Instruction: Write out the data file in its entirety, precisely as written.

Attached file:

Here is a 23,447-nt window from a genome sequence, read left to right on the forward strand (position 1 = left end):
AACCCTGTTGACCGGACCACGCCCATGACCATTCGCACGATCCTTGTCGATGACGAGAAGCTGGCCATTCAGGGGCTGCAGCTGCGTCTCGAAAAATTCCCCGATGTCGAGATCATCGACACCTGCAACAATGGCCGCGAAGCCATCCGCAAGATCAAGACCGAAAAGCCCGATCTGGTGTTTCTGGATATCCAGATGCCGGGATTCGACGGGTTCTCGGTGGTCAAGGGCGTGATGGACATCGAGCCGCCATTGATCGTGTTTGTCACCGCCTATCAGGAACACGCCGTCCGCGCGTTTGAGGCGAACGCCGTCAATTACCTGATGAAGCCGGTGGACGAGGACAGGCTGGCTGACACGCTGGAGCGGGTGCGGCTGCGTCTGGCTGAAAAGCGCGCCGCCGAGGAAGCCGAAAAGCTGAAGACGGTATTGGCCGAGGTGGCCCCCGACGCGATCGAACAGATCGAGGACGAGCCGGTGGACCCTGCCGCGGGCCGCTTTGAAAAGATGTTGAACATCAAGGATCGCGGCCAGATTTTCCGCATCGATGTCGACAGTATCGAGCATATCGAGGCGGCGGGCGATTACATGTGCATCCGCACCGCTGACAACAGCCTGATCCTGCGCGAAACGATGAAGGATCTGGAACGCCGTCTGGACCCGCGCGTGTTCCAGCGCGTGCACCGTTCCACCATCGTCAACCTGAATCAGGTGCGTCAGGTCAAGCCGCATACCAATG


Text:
Here is a 23,447-nt window from a genome sequence, read left to right on the forward strand (position 1 = left end):
AACCCTGTTGACCGGACCACGCCCATGACCATTCGCACGATCCTTGTCGATGACGAGAAGCTGGCCATTCAGGGGCTGCAGCTGCGTCTCGAAAAATTCCCCGATGTCGAGATCATCGACACCTGCAACAATGGCCGCGAAGCCATCCGCAAGATCAAGACCGAAAAGCCCGATCTGGTGTTTCTGGATATCCAGATGCCGGGATTCGACGGGTTCTCGGTGGTCAAGGGCGTGATGGACATCGAGCCGCCATTGATCGTGTTTGTCACCGCCTATCAGGAACACGCCGTCCGCGCGTTTGAGGCGAACGCCGTCAATTACCTGATGAAGCCGGTGGACGAGGACAGGCTGGCTGACACGCTGGAGCGGGTGCGGCTGCGTCTGGCTGAAAAGCGCGCCGCCGAGGAAGCCGAAAAGCTGAAGACGGTATTGGCCGAGGTGGCCCCCGACGCGATCGAACAGATCGAGGACGAGCCGGTGGACCCTGCCGCGGGCCGCTTTGAAAAGATGTTGAACATCAAGGATCGCGGCCAGATTTTCCGCATCGATGTCGACAGTATCGAGCATATCGAGGCGGCGGGCGATTACATGTGCATCCGCACCGCTGACAACAGCCTGATCCTGCGCGAAACGATGAAGGATCTGGAACGCCGTCTGGACCCGCGCGTGTTCCAGCGCGTGCACCGTTCCACCATCGTCAACCTGAATCAGGTGCGTCAGGTCAAGCCGCATACCAATG